“Chrissie’s 16, and she’s a good parent. That’s my role model.” So says a blasé 17-year-old in Rebecca Yena-wine’s Creation Truths, a look at young mothers in Baltimore. Apparently the film was shot with a camcorder; the audio is often barely intelligible. But the depressing message comes through clearly. The only words questioning the kids-having-kids situation come from a cautious 12-year-old.

D.C.’s Melissa Young captures the worries of children in Sirens. Like many of this year’s films, it’s a nice effort that ends rather than resolves.

In Conscious, Slane Ramon of Silver Spring asks, “What makes a ghetto?” He answers with a sharply stylized rumination of urban life that I’m betting wins one of the prizes.

Family, by Aaron Skillman and Andy Marchal of Richmond, is “a narrative animation combining stop-motion and CGI techniques to create a micro/macro study of the human condition and the finite situation it exists in.” I won’t argue.

The shaggy-dog story is the most prominent theme this year. Like haiku, it is a deceptive form. And most of the comedies here are simply too shaggy.

In The Toothbrush, David Strayer, Hugh Burruss, and Patrick Gregory present a burglar with attention deficit disorder who can’t quite concentrate on the job at hand. An attempt at Jean Shepherd-style quaintness is undermined by an unpleasant punch line. Dan Schmeltzer’s Dead Sorry is an odd gothic tale set in a Florida swamp. The Midnight Dreams of an Urban Cowboy, by Tzanko Tchangov, combines stream-of-consciousness drawing with Benny Goodman’s “Sing Sing Sing” and the Misfits. Rachel Max’s quick animated deconstruction of Sylvester Stallone’s Rocky IV is titled, aptly, Rocky IV. Her version is so much better.

For some reason, Christopher Reiser of Rockville created a very literal live-action version of The Little Prince. It’s not bad, but I’ve read the book and seen the feature film. Filipina Vilma E. Zefran took a look at Appalachian teens in Outside, Looking In and found that some of them like opera.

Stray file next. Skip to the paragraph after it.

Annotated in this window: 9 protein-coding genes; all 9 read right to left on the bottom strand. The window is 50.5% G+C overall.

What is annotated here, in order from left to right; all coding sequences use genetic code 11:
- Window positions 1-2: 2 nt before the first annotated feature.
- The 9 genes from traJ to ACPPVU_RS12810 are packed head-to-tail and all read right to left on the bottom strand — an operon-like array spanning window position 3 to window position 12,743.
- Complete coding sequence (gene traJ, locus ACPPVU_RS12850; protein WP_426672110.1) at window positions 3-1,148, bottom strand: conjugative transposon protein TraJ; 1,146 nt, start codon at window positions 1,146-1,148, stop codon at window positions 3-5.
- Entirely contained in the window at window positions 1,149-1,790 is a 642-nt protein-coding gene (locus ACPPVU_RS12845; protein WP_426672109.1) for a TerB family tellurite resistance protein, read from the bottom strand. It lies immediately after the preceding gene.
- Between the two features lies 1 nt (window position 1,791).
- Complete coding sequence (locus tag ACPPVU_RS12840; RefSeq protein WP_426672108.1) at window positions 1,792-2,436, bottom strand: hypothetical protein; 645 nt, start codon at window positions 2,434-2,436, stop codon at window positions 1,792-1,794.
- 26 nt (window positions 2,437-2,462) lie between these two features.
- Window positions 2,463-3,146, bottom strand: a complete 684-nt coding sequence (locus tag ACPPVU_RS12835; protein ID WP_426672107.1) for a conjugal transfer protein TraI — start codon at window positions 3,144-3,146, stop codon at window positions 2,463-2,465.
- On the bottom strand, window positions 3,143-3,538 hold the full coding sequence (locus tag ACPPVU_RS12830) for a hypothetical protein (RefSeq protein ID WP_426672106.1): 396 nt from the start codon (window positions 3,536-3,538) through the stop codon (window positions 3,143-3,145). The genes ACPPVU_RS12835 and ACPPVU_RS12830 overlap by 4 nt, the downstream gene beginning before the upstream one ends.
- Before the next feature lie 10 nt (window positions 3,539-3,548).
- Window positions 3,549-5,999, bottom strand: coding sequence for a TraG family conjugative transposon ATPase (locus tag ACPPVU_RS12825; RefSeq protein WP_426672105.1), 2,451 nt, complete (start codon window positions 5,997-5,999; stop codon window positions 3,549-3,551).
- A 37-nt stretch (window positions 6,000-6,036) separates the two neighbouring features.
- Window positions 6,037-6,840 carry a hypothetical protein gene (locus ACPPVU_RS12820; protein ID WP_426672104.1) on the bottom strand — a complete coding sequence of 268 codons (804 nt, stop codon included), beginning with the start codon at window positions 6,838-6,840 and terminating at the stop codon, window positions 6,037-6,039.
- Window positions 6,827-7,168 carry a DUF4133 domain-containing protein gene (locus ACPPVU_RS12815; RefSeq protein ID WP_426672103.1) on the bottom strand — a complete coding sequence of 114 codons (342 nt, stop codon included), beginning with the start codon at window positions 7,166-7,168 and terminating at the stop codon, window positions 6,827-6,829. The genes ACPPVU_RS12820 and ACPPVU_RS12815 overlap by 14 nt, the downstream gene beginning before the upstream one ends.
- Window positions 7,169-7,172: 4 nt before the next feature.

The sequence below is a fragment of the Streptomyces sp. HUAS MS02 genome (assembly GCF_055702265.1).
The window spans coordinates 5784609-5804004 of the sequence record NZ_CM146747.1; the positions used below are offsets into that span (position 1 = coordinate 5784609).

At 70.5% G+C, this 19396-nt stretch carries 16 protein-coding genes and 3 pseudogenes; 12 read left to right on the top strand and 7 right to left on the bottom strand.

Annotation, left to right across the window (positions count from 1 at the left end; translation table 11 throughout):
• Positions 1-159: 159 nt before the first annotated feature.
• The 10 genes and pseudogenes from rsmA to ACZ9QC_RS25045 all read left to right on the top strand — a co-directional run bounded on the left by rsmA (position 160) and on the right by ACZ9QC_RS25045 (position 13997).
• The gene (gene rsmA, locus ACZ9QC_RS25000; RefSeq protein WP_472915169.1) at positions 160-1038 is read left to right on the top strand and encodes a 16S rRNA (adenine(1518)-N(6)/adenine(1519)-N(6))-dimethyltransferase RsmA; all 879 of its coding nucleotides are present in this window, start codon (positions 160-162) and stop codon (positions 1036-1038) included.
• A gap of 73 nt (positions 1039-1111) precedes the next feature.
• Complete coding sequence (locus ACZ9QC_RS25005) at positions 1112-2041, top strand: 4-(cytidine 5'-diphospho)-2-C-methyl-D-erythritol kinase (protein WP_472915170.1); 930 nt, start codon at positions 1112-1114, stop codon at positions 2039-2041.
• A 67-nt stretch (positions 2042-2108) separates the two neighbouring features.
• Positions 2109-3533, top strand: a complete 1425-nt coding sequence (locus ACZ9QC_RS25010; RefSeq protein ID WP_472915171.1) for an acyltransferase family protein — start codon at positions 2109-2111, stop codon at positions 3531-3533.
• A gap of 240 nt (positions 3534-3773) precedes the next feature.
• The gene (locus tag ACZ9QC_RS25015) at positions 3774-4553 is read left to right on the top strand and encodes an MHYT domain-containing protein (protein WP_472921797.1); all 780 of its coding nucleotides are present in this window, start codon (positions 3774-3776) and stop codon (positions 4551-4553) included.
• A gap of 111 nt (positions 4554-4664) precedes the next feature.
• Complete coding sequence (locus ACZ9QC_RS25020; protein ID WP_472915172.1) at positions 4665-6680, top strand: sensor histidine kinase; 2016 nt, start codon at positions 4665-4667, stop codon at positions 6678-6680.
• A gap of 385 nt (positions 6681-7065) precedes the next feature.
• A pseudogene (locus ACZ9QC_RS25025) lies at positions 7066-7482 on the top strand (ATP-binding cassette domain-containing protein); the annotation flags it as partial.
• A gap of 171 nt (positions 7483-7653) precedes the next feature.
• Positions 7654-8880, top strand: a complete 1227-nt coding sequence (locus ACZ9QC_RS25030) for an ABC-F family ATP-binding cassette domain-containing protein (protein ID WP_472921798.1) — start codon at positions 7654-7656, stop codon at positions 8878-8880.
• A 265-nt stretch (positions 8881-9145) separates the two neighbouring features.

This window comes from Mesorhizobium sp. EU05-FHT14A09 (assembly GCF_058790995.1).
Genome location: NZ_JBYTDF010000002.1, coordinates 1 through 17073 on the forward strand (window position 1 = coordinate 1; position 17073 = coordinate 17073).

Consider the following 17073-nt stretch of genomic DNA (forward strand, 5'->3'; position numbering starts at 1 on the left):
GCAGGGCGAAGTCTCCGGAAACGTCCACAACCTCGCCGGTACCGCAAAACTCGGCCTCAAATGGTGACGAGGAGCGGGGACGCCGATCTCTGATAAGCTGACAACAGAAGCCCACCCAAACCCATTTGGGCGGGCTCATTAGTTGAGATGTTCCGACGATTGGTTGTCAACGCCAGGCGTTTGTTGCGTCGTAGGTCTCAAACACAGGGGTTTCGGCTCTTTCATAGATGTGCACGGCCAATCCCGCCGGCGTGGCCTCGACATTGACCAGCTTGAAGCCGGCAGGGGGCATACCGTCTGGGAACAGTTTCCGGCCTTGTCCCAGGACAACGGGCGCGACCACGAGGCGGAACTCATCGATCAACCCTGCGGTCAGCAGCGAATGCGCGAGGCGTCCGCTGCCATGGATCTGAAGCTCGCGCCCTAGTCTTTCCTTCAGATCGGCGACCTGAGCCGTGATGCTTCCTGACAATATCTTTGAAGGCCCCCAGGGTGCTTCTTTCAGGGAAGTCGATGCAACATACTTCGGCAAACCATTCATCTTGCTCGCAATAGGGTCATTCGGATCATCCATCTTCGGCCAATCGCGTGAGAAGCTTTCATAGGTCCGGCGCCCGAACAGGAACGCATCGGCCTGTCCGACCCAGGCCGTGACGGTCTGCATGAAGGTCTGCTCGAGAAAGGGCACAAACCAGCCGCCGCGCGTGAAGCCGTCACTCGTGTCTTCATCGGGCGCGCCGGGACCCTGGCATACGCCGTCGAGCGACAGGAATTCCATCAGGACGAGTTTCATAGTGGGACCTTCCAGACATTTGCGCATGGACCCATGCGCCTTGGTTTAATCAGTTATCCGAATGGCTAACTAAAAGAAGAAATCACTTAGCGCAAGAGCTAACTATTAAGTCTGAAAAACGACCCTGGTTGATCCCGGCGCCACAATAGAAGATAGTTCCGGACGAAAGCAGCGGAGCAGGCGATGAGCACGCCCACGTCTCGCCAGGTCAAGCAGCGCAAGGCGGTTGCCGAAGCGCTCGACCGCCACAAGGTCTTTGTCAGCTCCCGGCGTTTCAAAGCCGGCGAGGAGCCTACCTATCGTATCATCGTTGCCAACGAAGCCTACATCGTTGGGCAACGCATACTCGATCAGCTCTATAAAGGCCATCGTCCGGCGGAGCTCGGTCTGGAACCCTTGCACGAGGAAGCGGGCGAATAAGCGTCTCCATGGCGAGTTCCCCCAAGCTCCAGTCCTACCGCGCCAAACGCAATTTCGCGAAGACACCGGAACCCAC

I eagerly reached for Puberty: Benji’s Special Time, by Richmond’s Luke Fannin, first. It purports to be “Part 5 of the Ready, Set, Grow series,” and this MCMLV-era black-and-white parody features well-used archival footage along with modern re-creations. If it were half as long, it would be twice as funny.

The Pitch, by Rob Lyall, Alex LaGory, and Joe Talbott, pretends to be an insider view of the Hollywood process, as various “types” present movie ideas to a producer. Quick editing connects their farcical story lines, though the actors mostly oversell the wackiness. My dear friend Wes Johnson, however, is particularly good. But when Hollywood can seriously offer the public a remake of My Favorite Martian, The Pitch’s point is muted, if not moot.

Suzanne McDonnell’s Every Night and Twice on Sundays is the most ambitious and elaborate entry, but I’m not sure where the inspiration came from. It is a “mockumentary,” supposedly about the woman who was first chosen to play Mrs. Fletcher in a local version of the “I’ve fallen and I can’t get up” TV commercials. Which means it’s about 12 degrees farther removed from an already obscure source than seems necessary. Original songs were written, for heaven’s sake. I don’t want to discourage these folks, but I have to ask, where’s my reference point?

Although Little Castles and Conscious are solid contenders, the hit of the show for me is another Baltimore effort, Todd Rohal’s short, Knuckleface Jones. A work of demented brilliance, it puts words in Harriet Tubman’s mouth, the angry young Kinks on the soundtrack, and a very angry young woman behind the wheel, and it offers the disquieting sight of pasty white men wandering the woods in their BVDs, spastically rapping to their cheap beatbox. The non sequiturs pile up on one another to hysterically bizarre effect. Description is difficult, explanation perhaps impossible. But Knuckleface Jones gives me hope for Rosebud No. 10.

The Ninth Annual Rosebud Film & Video Awards Nominee Showcase screens Saturday, March 13, and Sunday, March 14, at 11:30 a.m. at the Kennedy Center’s AFI Theater, with a “Meet the Film-

makers” session during intermission. $7. Call (202) 797-9081, or visit http://www.members.aol.com/rosebudwdc.CP